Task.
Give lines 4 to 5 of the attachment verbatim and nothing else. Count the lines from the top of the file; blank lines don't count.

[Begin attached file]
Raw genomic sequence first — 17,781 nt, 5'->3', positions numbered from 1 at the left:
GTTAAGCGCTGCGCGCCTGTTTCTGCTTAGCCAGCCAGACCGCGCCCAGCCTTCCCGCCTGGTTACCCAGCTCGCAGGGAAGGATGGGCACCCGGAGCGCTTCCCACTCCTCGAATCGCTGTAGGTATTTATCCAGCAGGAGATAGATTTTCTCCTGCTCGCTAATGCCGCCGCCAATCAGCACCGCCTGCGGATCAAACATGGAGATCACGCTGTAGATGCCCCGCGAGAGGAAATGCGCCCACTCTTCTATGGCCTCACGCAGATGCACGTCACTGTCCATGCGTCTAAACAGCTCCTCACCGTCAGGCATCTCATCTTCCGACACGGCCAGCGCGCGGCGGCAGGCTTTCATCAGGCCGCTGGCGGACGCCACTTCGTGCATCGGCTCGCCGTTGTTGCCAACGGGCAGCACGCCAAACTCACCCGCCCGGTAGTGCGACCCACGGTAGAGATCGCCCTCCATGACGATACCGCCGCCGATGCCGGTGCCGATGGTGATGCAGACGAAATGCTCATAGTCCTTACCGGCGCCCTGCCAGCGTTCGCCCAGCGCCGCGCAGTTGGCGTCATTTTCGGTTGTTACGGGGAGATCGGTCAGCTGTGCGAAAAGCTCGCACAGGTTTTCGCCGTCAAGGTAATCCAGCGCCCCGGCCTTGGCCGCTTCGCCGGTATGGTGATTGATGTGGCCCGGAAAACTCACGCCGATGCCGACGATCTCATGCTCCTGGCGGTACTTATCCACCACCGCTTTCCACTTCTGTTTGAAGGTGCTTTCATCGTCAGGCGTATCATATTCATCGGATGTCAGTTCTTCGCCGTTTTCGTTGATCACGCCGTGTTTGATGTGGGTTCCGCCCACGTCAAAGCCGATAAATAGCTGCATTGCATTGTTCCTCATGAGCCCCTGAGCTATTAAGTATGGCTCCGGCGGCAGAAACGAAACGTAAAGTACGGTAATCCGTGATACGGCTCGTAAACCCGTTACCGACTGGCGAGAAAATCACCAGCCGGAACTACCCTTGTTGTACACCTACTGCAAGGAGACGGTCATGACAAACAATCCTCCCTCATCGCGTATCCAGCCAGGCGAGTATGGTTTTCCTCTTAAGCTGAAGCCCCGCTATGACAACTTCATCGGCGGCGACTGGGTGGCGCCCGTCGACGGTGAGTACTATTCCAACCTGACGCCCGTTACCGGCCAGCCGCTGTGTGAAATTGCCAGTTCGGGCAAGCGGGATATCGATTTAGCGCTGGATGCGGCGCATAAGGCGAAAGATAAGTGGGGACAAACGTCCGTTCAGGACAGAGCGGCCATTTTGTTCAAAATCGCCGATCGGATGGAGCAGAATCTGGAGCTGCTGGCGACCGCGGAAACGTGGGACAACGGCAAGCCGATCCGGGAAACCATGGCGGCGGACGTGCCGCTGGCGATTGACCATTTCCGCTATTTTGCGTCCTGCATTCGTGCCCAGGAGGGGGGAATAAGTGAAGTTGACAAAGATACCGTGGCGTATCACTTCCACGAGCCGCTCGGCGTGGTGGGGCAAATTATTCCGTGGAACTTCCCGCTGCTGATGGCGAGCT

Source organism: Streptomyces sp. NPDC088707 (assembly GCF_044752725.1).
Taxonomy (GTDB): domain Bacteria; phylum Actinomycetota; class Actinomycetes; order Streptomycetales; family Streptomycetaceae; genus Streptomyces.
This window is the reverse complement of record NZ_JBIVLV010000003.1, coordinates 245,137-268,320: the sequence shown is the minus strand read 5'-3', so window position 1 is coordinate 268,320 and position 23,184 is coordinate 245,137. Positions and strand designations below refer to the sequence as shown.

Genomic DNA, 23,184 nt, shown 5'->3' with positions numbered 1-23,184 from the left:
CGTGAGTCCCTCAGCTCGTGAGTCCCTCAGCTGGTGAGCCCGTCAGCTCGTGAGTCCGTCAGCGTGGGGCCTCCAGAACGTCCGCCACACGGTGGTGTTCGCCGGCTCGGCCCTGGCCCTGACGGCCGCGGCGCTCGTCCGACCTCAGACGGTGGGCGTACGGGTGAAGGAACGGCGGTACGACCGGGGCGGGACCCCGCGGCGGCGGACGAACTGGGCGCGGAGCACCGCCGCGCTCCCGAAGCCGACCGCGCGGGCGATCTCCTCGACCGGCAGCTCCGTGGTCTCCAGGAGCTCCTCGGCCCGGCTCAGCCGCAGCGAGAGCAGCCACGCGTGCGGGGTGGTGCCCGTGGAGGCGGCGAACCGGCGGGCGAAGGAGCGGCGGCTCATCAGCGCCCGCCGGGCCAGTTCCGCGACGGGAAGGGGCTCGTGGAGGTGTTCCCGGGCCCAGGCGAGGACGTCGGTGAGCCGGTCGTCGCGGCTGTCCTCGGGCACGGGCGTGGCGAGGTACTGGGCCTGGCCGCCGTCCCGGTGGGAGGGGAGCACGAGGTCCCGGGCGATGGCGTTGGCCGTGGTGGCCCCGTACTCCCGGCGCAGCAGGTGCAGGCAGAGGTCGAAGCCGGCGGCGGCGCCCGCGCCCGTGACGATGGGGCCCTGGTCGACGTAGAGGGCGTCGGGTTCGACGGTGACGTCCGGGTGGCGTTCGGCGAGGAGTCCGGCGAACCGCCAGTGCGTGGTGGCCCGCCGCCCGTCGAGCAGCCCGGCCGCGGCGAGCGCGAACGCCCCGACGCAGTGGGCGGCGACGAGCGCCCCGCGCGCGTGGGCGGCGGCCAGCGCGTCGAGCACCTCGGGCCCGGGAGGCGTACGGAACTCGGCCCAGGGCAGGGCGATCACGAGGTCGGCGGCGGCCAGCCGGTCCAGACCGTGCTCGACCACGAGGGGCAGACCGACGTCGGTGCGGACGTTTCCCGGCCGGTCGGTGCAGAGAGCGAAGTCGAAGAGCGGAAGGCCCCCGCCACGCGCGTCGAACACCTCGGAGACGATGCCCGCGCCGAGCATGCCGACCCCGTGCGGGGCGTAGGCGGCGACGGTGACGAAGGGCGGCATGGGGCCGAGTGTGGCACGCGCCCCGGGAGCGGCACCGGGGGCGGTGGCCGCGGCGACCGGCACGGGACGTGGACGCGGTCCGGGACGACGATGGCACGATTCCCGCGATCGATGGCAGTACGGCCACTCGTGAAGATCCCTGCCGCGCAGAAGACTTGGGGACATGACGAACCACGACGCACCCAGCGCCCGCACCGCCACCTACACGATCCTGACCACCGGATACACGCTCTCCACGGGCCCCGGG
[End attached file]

Taxonomy (GTDB): domain Bacteria; phylum Actinomycetota; class Actinomycetes; order Streptomycetales; family Streptomycetaceae; genus Streptomyces.
This window is the reverse complement of record NZ_JBIVLV010000003.1, coordinates 245,137-268,320: the sequence shown is the minus strand read 5'-3', so window position 1 is coordinate 268,320 and position 23,184 is coordinate 245,137. Positions and strand designations below refer to the sequence as shown.